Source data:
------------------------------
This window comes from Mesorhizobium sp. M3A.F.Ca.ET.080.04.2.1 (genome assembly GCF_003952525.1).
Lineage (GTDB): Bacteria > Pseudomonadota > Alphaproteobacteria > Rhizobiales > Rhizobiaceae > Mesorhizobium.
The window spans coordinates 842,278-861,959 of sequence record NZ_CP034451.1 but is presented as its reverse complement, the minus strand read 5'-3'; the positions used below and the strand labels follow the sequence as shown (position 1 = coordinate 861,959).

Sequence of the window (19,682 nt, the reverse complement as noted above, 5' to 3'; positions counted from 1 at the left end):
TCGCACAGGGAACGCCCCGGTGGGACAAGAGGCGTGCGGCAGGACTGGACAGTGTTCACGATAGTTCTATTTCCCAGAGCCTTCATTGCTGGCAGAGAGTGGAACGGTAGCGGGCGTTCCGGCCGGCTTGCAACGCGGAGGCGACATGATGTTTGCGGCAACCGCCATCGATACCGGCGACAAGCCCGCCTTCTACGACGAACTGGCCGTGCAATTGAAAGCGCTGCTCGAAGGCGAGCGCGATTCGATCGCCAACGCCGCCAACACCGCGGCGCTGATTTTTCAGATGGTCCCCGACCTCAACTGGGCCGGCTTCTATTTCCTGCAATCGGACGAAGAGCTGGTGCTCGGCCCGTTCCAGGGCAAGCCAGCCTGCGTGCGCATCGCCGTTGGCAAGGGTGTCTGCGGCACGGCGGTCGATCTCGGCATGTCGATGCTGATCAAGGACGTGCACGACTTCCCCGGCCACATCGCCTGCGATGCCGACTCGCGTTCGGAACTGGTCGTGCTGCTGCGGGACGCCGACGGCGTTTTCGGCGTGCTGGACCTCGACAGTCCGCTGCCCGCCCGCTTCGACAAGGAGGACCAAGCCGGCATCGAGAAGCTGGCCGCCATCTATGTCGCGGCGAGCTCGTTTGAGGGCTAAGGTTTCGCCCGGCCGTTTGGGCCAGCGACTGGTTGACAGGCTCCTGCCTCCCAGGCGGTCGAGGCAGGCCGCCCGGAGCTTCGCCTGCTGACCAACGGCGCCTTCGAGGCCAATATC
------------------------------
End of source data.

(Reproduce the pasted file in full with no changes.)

This window comes from Mesorhizobium sp. M3A.F.Ca.ET.080.04.2.1 (genome assembly GCF_003952525.1).
Lineage (GTDB): Bacteria > Pseudomonadota > Alphaproteobacteria > Rhizobiales > Rhizobiaceae > Mesorhizobium.
The window spans coordinates 842,278-861,959 of sequence record NZ_CP034451.1 but is presented as its reverse complement, the minus strand read 5'-3'; the positions used below and the strand labels follow the sequence as shown (position 1 = coordinate 861,959).

Sequence of the window (19,682 nt, the reverse complement as noted above, 5' to 3'; positions counted from 1 at the left end):
TCGCACAGGGAACGCCCCGGTGGGACAAGAGGCGTGCGGCAGGACTGGACAGTGTTCACGATAGTTCTATTTCCCAGAGCCTTCATTGCTGGCAGAGAGTGGAACGGTAGCGGGCGTTCCGGCCGGCTTGCAACGCGGAGGCGACATGATGTTTGCGGCAACCGCCATCGATACCGGCGACAAGCCCGCCTTCTACGACGAACTGGCCGTGCAATTGAAAGCGCTGCTCGAAGGCGAGCGCGATTCGATCGCCAACGCCGCCAACACCGCGGCGCTGATTTTTCAGATGGTCCCCGACCTCAACTGGGCCGGCTTCTATTTCCTGCAATCGGACGAAGAGCTGGTGCTCGGCCCGTTCCAGGGCAAGCCAGCCTGCGTGCGCATCGCCGTTGGCAAGGGTGTCTGCGGCACGGCGGTCGATCTCGGCATGTCGATGCTGATCAAGGACGTGCACGACTTCCCCGGCCACATCGCCTGCGATGCCGACTCGCGTTCGGAACTGGTCGTGCTGCTGCGGGACGCCGACGGCGTTTTCGGCGTGCTGGACCTCGACAGTCCGCTGCCCGCCCGCTTCGACAAGGAGGACCAAGCCGGCATCGAGAAGCTGGCCGCCATCTATGTCGCGGCGAGCTCGTTTGAGGGCTAAGGTTTCGCCCGGCCGTTTGGGCCAGCGACTGGTTGACAGGCTCCTGCCTCCCAGGCGGTCGAGGCAGGCCGCCCGGAGCTTCGCCTGCTGACCAACGGCGCCTTCGAGGCCAATATC